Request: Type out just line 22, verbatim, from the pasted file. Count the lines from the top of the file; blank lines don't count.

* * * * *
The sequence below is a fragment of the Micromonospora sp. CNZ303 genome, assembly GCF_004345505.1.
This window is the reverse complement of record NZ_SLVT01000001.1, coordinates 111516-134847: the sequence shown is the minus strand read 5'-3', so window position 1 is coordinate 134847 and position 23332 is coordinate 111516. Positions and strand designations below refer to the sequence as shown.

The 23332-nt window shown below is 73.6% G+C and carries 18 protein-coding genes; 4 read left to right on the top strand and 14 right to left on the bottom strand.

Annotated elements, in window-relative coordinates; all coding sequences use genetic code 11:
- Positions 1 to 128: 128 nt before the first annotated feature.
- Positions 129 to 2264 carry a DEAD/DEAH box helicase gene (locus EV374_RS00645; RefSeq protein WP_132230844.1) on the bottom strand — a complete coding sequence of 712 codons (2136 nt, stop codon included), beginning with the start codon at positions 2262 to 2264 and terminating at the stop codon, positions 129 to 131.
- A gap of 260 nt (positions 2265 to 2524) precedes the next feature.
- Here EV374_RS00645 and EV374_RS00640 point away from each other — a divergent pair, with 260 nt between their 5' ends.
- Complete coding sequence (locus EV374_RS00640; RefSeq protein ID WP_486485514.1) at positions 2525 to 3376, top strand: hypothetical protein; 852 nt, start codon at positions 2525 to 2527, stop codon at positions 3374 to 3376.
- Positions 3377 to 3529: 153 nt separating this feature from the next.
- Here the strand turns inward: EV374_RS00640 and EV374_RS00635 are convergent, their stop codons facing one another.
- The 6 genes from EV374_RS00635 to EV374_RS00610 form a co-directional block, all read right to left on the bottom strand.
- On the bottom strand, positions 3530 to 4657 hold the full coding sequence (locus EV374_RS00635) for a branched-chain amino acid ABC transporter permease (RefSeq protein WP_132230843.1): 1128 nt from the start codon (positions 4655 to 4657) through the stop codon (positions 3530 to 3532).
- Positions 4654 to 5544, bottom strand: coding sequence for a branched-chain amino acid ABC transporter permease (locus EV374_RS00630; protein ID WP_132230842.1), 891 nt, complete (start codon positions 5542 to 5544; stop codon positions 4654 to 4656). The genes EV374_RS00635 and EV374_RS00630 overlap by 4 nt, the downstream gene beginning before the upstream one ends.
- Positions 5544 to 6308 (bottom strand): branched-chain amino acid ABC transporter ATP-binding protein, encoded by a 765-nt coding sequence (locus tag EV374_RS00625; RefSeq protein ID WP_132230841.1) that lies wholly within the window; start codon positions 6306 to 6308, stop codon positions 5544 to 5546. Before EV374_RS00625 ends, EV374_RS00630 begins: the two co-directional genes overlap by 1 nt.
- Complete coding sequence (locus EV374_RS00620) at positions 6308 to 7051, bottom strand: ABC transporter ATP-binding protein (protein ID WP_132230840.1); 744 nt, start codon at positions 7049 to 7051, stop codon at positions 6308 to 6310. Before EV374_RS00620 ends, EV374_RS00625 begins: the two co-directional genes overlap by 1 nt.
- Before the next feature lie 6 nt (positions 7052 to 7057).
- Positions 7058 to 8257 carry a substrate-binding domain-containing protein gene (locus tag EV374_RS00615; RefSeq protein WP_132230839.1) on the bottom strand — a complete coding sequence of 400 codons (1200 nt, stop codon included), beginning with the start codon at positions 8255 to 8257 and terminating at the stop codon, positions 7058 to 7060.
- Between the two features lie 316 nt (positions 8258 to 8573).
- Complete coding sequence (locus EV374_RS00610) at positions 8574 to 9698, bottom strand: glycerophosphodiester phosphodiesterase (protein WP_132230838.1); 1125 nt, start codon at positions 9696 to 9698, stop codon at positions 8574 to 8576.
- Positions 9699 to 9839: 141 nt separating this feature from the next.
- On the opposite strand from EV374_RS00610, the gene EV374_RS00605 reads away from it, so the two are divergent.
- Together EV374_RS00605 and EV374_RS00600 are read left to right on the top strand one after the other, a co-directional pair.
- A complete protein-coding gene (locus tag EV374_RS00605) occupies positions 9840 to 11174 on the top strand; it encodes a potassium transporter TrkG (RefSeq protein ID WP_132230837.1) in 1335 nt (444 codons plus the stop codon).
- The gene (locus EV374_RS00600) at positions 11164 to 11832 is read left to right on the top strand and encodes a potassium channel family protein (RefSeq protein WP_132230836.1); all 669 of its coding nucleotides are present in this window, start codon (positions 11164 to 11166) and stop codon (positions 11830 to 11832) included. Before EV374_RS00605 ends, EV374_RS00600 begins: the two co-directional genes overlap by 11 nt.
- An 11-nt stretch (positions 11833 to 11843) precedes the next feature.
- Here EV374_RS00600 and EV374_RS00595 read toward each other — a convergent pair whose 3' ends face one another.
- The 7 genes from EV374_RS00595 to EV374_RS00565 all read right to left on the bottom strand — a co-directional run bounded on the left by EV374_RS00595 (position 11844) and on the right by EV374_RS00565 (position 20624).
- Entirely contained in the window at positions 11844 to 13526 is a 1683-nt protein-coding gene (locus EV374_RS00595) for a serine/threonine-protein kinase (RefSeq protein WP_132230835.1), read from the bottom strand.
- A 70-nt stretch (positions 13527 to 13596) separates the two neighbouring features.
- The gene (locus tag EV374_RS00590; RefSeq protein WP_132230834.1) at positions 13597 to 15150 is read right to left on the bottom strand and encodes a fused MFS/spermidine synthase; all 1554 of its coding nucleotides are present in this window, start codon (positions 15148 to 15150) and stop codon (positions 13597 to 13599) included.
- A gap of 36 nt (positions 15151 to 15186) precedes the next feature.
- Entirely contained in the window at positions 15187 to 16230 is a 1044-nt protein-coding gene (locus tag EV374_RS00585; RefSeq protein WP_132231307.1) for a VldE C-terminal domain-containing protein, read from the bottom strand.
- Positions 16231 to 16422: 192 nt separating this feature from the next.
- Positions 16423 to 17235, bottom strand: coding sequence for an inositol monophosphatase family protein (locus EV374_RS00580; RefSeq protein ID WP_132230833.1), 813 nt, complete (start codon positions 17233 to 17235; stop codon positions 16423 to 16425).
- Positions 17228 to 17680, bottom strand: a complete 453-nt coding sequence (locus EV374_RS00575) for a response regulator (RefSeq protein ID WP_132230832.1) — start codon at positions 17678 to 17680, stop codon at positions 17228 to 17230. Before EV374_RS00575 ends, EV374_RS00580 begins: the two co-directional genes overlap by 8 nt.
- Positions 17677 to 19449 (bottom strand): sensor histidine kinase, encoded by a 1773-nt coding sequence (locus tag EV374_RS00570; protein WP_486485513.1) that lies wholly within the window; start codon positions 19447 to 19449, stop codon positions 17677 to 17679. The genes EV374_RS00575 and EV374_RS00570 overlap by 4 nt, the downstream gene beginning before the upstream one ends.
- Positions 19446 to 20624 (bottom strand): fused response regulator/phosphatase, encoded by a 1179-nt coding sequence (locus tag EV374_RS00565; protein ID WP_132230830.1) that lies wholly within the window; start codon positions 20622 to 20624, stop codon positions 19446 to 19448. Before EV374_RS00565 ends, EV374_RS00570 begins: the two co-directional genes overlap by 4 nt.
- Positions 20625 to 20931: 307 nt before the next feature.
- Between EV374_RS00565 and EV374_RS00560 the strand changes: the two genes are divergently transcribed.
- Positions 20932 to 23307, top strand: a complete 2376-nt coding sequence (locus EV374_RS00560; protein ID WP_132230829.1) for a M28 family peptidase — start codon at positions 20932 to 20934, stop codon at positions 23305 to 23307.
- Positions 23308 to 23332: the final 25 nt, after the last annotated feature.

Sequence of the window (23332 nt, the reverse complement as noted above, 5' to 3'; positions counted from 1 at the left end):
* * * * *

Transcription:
- On the opposite strand from EV374_RS00610, the gene EV374_RS00605 reads away from it, so the two are divergent.